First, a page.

The Sharp Bite of COBRA Insurance - The Broke Professional

The Sharp Bite of COBRA Insurance

So I’m self employed now. I made the change about 6 months ago and am winding down from being an employed optometrist. Working for the man can become tiring.

But one thing working for the man did provide was health insurance at an affordable price. Now that I’m not employed full time, we had to fend for ourselves in the glorious US healthcare system.

Most large companies provide some sort of subsidized health insurance for their employees. You sign up for the plan, and the premium is taken out of your paycheck. Employers will usually foot half the premium while you pay the rest. Not a bad deal AT ALL!

In my case, it was a 50/50 split. I paid about $630 per month and my employer paid $630. The plan was a pretty decent HSA eligible plan so it worked well for us.

Once I left the company, I had 3 options:

-Stay on the current health plan aka COBRA

-Find a plan on the marketplace

-Sign up for some other “alternative” types of insurance such as preferred risk plan and health sharing plans.

The marketplace plans were much too expensive and we didn’t qualify for the health sharing plans since you have to be Christian to join them. And I don’t think they accept fresh converts.

So we decided to go with COBRA. And it has been an experience to say the least. Let me first give you an overview of COBRA insurance.

Premium times two

COBRA stands for Consolidated Omnibus Budget Reconciliation Act. Definitely not as scary sounding as the acronym. It’s a federal law that allows for health benefits to continue for someone who has experienced a job loss or other major life changes.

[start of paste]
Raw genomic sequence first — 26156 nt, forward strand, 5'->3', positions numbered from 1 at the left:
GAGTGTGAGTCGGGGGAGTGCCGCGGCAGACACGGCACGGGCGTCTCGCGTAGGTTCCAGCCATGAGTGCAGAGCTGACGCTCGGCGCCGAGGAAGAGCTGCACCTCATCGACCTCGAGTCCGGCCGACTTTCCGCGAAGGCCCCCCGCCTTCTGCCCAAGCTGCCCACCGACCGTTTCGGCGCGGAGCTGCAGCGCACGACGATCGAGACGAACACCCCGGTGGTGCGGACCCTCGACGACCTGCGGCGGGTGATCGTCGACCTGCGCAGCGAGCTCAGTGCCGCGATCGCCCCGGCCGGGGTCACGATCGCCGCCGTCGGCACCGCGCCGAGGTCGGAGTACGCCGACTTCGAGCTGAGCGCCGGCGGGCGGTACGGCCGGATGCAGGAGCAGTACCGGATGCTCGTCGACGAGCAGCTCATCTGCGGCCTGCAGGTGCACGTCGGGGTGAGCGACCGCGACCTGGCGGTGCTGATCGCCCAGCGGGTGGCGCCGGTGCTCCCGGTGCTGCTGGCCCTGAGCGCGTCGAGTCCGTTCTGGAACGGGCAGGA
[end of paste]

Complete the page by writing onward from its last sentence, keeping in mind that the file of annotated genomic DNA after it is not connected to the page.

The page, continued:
In my case, by signing up for COBRA we could continue on our current insurance plan without any interruption. Sounds pretty easy right? It is, but it comes with a price.

When I was employed full time, I paid $630 a month and my employer paid $630 a month to cover the monthly premium. But on COBRA, I have to pay the entire $1,260 premium on my own.

The law says I can be charged up to 102% of the premium, which I certainly was. Along with dental insurance which I paid very little for with my employer, my grand total came out to be about $1,400 per month.

The sort of good thing is, I knew this going in and factored it into my decision when becoming self employed. But going from $630 a month to $1,400 a month for health insurance is still taking some getting used to.

So while it was nice to continue my health plan and maintain all the deductibles I had already met, the monthly premium was not so nice.

Silver Linings

Health insurance is an issue for the self employed no doubt about that. Any entrepreneur will tell you that. But its not all bad.

While I do have to pay for health insurance directly from my checking account, the premiums will be an above the line tax deduction. This is pretty much the same as having a pre-tax deduction being employed, so it’s not really an advantage. But it’s nice to know I’ll be getting similar tax savings.

Being able to continue my coverage with COBRA also allowed us to keep our deductibles. We had kind of a busy healthcare year early on so we already met our deductible before I left the job. So it’s nice to have a few months of no more deductible to worry about.

Especially since there is another baby on the way! That’s right, number 3 is around the corner so it’s imperative that we keep those deductibles met for all the hospital bills.

So while health insurance can be a drag for the self employed, there are options. And you need to compare and see what the best option is for you and your family.

Even if it is a snake bite from a COBRA. Which I hope is a covered treatment!

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